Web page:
Laura, a trainee nursing associate, said: “I love my job, because I meet inspirational people and I can make a difference each day. I do 13-hour shifts and I work 37.5 hours a week and I am a full-time student apprentice. I come out with £1200 a month after being scorned by the increase of tax and national insurance. I cannot afford to pay my bills most months, so I have to decide what is more important, my energy bill, food shopping, keeping up with mortgage payments have considered getting a job in retail as it would be less stress and I would be better off financially. Something has to change.”
Notes to editors
To contact the RCM Media Office call 020 7312 3456, or email [email protected]
For Unison media enquiries contact Liz Chinchen M: 07778 158175 or [email protected]
To contact the Chartered Society of Physiotherapy (CSP) call (0)207 306 1111 or email [email protected].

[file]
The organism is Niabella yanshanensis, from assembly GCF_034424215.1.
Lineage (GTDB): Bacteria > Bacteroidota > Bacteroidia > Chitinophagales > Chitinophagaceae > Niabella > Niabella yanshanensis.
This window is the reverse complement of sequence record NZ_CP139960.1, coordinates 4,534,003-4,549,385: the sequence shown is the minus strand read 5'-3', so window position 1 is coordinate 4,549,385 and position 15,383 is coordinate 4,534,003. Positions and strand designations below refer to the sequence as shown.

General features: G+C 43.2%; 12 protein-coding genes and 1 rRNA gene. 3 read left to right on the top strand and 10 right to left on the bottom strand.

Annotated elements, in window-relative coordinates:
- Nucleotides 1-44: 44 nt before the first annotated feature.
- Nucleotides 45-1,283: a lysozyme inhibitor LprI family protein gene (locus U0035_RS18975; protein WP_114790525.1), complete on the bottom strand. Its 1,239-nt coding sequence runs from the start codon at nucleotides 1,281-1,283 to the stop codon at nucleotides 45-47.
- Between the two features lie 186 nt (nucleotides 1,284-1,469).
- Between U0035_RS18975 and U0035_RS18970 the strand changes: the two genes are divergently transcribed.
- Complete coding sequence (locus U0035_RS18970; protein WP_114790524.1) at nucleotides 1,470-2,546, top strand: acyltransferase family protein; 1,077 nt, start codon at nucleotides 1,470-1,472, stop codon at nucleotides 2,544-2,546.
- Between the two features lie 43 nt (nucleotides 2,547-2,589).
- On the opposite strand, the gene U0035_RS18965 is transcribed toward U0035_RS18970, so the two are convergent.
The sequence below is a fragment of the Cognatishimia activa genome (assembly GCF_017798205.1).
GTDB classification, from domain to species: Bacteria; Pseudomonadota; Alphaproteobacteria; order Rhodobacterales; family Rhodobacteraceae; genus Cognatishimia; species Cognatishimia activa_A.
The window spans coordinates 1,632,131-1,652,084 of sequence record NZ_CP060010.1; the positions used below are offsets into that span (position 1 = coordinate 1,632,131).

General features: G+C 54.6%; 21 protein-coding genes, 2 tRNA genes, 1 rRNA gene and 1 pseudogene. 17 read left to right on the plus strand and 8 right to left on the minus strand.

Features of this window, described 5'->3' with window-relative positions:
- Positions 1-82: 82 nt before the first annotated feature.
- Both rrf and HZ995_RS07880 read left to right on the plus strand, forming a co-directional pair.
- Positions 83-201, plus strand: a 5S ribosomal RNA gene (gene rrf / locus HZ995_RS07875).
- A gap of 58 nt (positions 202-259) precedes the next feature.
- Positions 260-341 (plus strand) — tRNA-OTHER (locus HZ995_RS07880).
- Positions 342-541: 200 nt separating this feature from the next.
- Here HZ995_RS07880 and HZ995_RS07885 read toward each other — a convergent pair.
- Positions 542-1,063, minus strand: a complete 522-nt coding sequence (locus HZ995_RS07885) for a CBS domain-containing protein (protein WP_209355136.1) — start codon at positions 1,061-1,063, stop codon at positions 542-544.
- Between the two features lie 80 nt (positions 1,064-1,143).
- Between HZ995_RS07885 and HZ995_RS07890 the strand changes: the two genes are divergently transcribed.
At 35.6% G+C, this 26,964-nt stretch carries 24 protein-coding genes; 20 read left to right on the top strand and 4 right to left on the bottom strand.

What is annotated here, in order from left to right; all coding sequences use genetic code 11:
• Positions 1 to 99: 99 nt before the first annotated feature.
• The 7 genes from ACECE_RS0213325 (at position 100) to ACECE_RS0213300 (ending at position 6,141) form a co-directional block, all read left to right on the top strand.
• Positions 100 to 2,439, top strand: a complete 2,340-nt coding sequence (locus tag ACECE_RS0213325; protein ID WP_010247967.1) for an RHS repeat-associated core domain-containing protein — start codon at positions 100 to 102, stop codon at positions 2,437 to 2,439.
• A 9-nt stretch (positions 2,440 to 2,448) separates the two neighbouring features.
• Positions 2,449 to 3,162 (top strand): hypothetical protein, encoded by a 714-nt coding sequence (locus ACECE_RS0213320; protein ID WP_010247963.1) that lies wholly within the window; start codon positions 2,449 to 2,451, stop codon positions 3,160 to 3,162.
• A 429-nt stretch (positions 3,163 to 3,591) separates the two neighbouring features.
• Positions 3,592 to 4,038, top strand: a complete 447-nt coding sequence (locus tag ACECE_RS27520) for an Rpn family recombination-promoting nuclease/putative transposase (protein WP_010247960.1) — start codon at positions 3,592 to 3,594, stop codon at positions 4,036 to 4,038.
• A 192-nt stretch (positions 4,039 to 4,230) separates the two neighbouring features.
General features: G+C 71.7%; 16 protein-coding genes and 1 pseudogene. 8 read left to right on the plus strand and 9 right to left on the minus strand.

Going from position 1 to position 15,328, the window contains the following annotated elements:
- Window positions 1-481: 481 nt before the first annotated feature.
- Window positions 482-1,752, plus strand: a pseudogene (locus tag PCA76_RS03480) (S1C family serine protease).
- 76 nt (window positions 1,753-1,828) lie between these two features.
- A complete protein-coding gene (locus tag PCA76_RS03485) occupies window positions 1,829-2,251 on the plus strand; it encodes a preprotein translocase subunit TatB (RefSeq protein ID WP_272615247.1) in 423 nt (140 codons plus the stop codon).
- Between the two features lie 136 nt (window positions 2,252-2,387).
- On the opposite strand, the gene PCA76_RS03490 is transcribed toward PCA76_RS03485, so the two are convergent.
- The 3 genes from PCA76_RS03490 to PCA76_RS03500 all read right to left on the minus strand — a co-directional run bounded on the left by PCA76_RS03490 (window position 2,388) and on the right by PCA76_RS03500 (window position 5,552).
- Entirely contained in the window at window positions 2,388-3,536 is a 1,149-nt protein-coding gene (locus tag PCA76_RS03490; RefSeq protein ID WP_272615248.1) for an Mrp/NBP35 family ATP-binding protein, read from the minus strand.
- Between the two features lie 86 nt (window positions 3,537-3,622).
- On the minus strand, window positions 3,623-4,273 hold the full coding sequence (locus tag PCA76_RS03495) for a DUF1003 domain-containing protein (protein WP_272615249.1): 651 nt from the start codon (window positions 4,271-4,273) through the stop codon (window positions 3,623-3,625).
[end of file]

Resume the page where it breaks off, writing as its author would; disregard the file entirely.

- The 13 NHS unions that are represented by the #WithNHSStaff campaign are The Royal College of Midwives (RCM), Unison, Chartered Society of Physiotherapy, UNITE, British Association of Occupational Therapists, British Dietetic Association, British Orthoptic Society, Chartered Society of Physiotherapy, Royal College of Podiatry, The Society of Radiographers, Federation of Clinical Scientists, GMB, Managers in Partnership and Prison Officers Association.
- The poll of NHS staff was conducted during March-April 2022 – with 2,239 responses
- Read more about the #WithNHStaff here: https://withnhsstaff.org/
- It’s time to halt NHS staff exodus with game-changing pay rise, say health unions (rcm.org.uk)
- On social media #WithNHSStaff
- TUC’s - We demand better: March and Rally, 18 June https://www.tuc.org.uk/DemandBetter
About the RCM
The Royal College of Midwives (RCM) is the only trade union and professional association dedicated to serving midwifery and the whole midwifery team. We provide workplace advice and support, professional and clinical guidance, and information, and learning opportunities with our broad range of events, conferences, and online resources. For more information visit the RCM | A professional organisation and trade union dedicated to serving the whole midwifery team.